Generally, when you go to a park, you expect some tranquility and a park with a strong police presence implies that you may be in the wrong place for that. There are more peaceful alternatives to BBP, but it would have been nice to have a reliably peaceful place there. Of course it’s better to have a strong police presence if it’s necessary, but my point is it would be better if it wasn’t necessary.

  • HereToStay

    A few kids? Have you seen what has been going on there?? There are gang wars. Have you even ever been to Pier Two? Go hang out there at night and see how you feel.

  • HereToStay

    Please – you have to be realistic. We all knew this would happen once they made more than 2 courts and now it has happened. You cant live in pretend world – you have to see the reality of the situation and then react to it. You cant just say all people are innocent or stop stereotyping. We’re not – and nobody said basketball people are thugs. But the issue needs to be addressed. One of the worst things about this country is that if you want o crack down on crime and then crimes just happened to be committed by a minority, well, then you must be a racist. Absurd.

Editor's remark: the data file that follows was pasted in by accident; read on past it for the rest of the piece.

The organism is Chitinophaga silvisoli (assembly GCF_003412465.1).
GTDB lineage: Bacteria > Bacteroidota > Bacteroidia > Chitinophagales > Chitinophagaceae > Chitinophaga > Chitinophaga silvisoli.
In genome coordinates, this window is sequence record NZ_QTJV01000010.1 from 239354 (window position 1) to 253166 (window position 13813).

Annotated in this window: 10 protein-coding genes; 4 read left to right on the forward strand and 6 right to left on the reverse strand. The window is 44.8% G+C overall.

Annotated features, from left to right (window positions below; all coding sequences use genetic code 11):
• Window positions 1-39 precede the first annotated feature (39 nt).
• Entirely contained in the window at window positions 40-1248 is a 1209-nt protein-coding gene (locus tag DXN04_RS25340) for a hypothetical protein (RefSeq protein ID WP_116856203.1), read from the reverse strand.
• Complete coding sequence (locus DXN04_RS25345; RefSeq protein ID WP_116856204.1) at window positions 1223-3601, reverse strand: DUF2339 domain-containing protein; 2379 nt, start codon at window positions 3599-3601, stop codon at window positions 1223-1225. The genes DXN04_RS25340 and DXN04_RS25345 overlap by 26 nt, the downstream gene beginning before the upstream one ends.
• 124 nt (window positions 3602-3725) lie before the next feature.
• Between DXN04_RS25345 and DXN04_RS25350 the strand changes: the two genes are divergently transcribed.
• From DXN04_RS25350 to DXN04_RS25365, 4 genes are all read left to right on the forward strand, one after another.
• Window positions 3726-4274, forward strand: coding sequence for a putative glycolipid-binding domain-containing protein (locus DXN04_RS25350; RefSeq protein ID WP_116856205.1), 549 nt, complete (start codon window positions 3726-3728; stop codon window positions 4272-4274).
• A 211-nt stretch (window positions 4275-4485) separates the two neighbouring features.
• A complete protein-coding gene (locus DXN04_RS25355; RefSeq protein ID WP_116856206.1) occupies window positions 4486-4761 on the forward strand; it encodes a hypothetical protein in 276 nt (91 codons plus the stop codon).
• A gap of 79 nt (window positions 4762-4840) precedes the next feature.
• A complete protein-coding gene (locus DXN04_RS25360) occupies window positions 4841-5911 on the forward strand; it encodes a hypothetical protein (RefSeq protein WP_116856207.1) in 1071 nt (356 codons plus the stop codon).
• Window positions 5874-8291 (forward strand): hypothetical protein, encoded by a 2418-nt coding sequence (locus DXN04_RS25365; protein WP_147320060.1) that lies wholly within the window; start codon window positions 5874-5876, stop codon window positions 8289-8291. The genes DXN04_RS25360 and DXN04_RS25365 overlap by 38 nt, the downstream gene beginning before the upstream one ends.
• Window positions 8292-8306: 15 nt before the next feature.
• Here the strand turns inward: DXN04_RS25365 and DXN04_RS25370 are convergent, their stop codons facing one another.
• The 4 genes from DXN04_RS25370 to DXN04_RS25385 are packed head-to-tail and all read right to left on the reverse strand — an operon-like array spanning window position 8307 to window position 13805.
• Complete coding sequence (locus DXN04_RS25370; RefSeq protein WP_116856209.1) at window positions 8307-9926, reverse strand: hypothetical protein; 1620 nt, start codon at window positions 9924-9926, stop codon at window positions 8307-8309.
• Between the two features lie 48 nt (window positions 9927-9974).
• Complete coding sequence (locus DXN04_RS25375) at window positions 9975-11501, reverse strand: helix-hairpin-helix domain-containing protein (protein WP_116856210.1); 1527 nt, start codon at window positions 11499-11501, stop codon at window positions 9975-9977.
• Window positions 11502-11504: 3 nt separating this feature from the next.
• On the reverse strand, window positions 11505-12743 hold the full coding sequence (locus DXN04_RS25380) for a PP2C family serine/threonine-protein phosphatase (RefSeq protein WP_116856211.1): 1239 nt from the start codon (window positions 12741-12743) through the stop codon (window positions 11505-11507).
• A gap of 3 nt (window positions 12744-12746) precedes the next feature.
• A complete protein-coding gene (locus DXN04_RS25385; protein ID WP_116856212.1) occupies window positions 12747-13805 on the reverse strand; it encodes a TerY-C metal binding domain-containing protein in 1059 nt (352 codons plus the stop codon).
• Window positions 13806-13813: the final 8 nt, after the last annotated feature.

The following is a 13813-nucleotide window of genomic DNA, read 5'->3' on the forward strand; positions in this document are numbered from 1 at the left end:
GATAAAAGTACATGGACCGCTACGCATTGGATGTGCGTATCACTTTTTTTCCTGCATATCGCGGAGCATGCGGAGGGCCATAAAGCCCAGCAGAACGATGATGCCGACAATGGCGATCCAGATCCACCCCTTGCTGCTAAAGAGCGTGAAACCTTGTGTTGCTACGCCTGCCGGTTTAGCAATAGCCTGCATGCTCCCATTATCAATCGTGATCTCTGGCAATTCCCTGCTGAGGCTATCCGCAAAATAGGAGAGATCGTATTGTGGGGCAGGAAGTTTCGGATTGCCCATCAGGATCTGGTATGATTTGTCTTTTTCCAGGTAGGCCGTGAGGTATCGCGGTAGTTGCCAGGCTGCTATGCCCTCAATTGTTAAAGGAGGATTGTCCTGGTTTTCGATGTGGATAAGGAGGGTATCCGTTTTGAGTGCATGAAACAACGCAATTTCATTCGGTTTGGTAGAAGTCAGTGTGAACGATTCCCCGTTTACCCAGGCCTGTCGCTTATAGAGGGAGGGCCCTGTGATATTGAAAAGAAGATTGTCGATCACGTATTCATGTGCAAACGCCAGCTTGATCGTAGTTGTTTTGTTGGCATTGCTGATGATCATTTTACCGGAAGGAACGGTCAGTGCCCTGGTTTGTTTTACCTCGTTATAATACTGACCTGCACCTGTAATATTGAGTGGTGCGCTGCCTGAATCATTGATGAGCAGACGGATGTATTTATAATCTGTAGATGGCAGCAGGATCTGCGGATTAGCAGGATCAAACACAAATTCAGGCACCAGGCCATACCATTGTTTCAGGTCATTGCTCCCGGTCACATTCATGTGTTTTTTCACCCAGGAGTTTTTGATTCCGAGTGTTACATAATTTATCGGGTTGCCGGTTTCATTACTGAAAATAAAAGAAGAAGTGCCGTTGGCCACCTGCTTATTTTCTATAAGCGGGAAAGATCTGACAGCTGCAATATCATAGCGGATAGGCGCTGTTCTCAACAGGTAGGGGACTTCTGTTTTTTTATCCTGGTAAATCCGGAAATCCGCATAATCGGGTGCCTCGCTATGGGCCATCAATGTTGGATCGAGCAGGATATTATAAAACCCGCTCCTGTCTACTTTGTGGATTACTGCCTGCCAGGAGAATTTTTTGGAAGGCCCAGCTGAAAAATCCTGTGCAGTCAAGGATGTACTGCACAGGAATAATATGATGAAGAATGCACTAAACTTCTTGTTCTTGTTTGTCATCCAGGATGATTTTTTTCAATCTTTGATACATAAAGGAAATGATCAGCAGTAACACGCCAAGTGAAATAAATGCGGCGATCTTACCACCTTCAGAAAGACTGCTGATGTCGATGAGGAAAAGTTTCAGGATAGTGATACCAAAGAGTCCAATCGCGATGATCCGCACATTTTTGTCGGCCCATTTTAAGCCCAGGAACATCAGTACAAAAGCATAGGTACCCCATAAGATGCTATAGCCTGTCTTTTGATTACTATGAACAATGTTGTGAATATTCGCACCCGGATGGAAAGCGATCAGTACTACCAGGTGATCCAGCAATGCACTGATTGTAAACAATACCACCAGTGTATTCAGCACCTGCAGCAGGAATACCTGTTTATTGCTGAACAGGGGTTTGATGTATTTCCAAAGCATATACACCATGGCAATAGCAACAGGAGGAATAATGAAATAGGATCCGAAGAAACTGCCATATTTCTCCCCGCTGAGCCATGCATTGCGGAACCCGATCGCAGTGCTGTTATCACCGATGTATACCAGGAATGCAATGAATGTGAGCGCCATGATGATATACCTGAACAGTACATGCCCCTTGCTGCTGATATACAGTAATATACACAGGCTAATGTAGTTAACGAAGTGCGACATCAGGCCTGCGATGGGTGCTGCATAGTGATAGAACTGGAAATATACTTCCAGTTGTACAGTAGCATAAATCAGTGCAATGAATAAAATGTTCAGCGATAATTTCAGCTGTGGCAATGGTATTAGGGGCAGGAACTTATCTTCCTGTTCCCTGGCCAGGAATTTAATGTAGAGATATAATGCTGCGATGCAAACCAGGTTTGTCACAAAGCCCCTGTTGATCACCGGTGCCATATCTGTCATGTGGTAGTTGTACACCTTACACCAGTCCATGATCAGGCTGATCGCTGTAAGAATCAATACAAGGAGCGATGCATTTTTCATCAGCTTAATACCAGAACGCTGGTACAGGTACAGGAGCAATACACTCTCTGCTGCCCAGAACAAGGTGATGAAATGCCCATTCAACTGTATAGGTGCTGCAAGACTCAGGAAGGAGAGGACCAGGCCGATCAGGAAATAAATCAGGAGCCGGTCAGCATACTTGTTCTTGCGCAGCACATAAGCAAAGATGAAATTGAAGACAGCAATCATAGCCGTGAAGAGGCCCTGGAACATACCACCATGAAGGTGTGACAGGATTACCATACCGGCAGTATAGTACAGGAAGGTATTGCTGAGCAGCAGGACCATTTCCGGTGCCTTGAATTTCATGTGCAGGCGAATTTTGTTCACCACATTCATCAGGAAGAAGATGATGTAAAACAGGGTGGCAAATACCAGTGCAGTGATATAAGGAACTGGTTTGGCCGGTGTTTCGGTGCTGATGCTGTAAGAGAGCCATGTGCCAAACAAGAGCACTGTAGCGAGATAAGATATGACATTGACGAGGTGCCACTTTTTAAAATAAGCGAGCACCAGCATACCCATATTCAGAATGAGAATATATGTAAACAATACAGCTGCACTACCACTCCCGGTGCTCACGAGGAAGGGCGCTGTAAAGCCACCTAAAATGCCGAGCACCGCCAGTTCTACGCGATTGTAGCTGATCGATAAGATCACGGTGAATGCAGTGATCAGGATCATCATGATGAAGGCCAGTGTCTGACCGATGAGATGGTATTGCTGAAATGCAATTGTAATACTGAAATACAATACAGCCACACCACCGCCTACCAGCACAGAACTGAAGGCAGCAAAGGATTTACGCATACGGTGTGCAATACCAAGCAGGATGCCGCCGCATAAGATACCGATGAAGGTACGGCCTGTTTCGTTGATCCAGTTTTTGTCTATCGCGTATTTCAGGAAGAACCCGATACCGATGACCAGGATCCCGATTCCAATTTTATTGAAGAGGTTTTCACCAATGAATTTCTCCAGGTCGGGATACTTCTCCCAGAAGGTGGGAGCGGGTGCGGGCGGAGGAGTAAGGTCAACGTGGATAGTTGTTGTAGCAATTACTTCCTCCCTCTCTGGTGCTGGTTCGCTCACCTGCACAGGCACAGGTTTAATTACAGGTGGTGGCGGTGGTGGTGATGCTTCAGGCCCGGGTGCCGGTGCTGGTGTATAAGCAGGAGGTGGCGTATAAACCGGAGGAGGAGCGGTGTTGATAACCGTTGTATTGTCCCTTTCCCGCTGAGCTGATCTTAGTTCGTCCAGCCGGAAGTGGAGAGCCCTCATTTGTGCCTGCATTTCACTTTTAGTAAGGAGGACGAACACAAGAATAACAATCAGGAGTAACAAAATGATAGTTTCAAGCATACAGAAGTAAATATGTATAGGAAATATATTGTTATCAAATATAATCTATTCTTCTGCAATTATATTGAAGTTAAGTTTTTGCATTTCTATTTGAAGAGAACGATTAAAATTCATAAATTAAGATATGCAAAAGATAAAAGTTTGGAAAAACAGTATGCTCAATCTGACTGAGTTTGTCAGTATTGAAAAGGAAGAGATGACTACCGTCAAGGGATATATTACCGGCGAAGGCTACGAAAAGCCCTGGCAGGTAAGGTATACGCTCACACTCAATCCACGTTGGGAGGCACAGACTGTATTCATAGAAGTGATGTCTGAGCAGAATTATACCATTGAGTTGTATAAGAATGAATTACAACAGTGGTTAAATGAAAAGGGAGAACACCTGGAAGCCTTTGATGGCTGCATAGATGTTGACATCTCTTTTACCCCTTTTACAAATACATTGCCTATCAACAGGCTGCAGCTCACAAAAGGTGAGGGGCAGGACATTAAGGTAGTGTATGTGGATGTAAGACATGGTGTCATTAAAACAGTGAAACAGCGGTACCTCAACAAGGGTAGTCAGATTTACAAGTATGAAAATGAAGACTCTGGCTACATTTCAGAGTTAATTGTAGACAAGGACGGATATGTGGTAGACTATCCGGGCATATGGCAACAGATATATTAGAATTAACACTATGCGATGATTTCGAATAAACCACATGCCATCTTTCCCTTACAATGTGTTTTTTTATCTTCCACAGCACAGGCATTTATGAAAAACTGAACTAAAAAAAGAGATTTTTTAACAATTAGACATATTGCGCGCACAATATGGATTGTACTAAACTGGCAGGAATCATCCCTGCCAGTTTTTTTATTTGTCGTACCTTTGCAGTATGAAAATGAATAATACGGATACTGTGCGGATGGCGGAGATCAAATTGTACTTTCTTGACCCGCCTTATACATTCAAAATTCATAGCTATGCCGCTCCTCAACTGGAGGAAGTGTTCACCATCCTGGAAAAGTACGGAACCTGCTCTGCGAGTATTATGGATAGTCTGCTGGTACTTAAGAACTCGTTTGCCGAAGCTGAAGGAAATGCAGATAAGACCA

• HereToStay

    I was thinking the same thing. At first I thought they were crazy for complaining because I saw the Fulton Ferry enterence and although a nutty area as a whole, it seemed fine (so how could Jorale be bad?). But then I went there are saw the crowds — a constant stream down the street. I would be livid if I had bought there…

  • A Tree

    No, the entire park did not get shut down. I would know, as I was in the park most of the day. Here we go with the histrionics again.

    The majority of the kids there are law abiding. I don’t even know what you’re talking about with the gun violence, I believe there was one shooting there last year. It’s far more dangerous in the neighborhoods these kids are coming from, can you blame them for coming here to escape it?